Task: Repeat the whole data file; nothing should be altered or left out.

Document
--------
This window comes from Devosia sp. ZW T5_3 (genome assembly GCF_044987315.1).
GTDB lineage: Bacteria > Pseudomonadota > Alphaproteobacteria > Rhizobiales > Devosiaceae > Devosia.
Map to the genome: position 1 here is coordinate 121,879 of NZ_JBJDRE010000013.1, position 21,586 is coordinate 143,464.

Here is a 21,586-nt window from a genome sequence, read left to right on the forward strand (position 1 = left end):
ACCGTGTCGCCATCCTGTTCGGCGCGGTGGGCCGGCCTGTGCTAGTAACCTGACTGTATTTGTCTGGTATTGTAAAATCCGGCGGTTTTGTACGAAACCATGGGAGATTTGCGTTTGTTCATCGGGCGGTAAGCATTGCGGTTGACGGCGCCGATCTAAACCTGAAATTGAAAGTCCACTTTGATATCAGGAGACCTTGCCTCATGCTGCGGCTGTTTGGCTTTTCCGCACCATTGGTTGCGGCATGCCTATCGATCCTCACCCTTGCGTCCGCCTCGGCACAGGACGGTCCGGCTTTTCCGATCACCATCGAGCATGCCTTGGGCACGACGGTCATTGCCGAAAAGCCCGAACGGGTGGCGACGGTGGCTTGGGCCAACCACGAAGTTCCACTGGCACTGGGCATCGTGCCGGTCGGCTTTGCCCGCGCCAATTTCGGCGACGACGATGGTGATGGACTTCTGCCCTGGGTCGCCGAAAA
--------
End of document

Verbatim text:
This window comes from Devosia sp. ZW T5_3 (genome assembly GCF_044987315.1).
GTDB lineage: Bacteria > Pseudomonadota > Alphaproteobacteria > Rhizobiales > Devosiaceae > Devosia.
Map to the genome: position 1 here is coordinate 121,879 of NZ_JBJDRE010000013.1, position 21,586 is coordinate 143,464.

Here is a 21,586-nt window from a genome sequence, read left to right on the forward strand (position 1 = left end):
ACCGTGTCGCCATCCTGTTCGGCGCGGTGGGCCGGCCTGTGCTAGTAACCTGACTGTATTTGTCTGGTATTGTAAAATCCGGCGGTTTTGTACGAAACCATGGGAGATTTGCGTTTGTTCATCGGGCGGTAAGCATTGCGGTTGACGGCGCCGATCTAAACCTGAAATTGAAAGTCCACTTTGATATCAGGAGACCTTGCCTCATGCTGCGGCTGTTTGGCTTTTCCGCACCATTGGTTGCGGCATGCCTATCGATCCTCACCCTTGCGTCCGCCTCGGCACAGGACGGTCCGGCTTTTCCGATCACCATCGAGCATGCCTTGGGCACGACGGTCATTGCCGAAAAGCCCGAACGGGTGGCGACGGTGGCTTGGGCCAACCACGAAGTTCCACTGGCACTGGGCATCGTGCCGGTCGGCTTTGCCCGCGCCAATTTCGGCGACGACGATGGTGATGGACTTCTGCCCTGGGTCGCCGAAAA